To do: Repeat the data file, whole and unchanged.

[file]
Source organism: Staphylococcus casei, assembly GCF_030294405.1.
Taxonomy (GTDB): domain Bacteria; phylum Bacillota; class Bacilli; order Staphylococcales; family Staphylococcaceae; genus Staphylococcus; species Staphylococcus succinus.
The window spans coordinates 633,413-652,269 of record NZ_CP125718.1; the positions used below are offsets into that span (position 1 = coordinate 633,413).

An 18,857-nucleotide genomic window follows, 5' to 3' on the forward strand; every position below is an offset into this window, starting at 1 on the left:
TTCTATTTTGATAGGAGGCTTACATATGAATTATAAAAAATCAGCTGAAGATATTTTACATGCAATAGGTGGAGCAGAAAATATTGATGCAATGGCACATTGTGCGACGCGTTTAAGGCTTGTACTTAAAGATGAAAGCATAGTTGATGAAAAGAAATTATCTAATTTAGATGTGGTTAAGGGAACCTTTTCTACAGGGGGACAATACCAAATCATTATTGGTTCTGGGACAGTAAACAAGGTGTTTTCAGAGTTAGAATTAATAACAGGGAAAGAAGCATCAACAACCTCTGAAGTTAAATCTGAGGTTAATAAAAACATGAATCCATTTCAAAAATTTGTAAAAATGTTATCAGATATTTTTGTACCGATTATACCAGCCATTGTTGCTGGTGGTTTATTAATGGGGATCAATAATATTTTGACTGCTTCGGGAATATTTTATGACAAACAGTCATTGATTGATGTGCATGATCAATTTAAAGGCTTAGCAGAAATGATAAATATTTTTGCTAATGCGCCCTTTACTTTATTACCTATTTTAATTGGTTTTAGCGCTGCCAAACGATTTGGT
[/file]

Source organism: Staphylococcus casei, assembly GCF_030294405.1.
Taxonomy (GTDB): domain Bacteria; phylum Bacillota; class Bacilli; order Staphylococcales; family Staphylococcaceae; genus Staphylococcus; species Staphylococcus succinus.
The window spans coordinates 633,413-652,269 of record NZ_CP125718.1; the positions used below are offsets into that span (position 1 = coordinate 633,413).

An 18,857-nucleotide genomic window follows, 5' to 3' on the forward strand; every position below is an offset into this window, starting at 1 on the left:
TTCTATTTTGATAGGAGGCTTACATATGAATTATAAAAAATCAGCTGAAGATATTTTACATGCAATAGGTGGAGCAGAAAATATTGATGCAATGGCACATTGTGCGACGCGTTTAAGGCTTGTACTTAAAGATGAAAGCATAGTTGATGAAAAGAAATTATCTAATTTAGATGTGGTTAAGGGAACCTTTTCTACAGGGGGACAATACCAAATCATTATTGGTTCTGGGACAGTAAACAAGGTGTTTTCAGAGTTAGAATTAATAACAGGGAAAGAAGCATCAACAACCTCTGAAGTTAAATCTGAGGTTAATAAAAACATGAATCCATTTCAAAAATTTGTAAAAATGTTATCAGATATTTTTGTACCGATTATACCAGCCATTGTTGCTGGTGGTTTATTAATGGGGATCAATAATATTTTGACTGCTTCGGGAATATTTTATGACAAACAGTCATTGATTGATGTGCATGATCAATTTAAAGGCTTAGCAGAAATGATAAATATTTTTGCTAATGCGCCCTTTACTTTATTACCTATTTTAATTGGTTTTAGCGCTGCCAAACGATTTGGT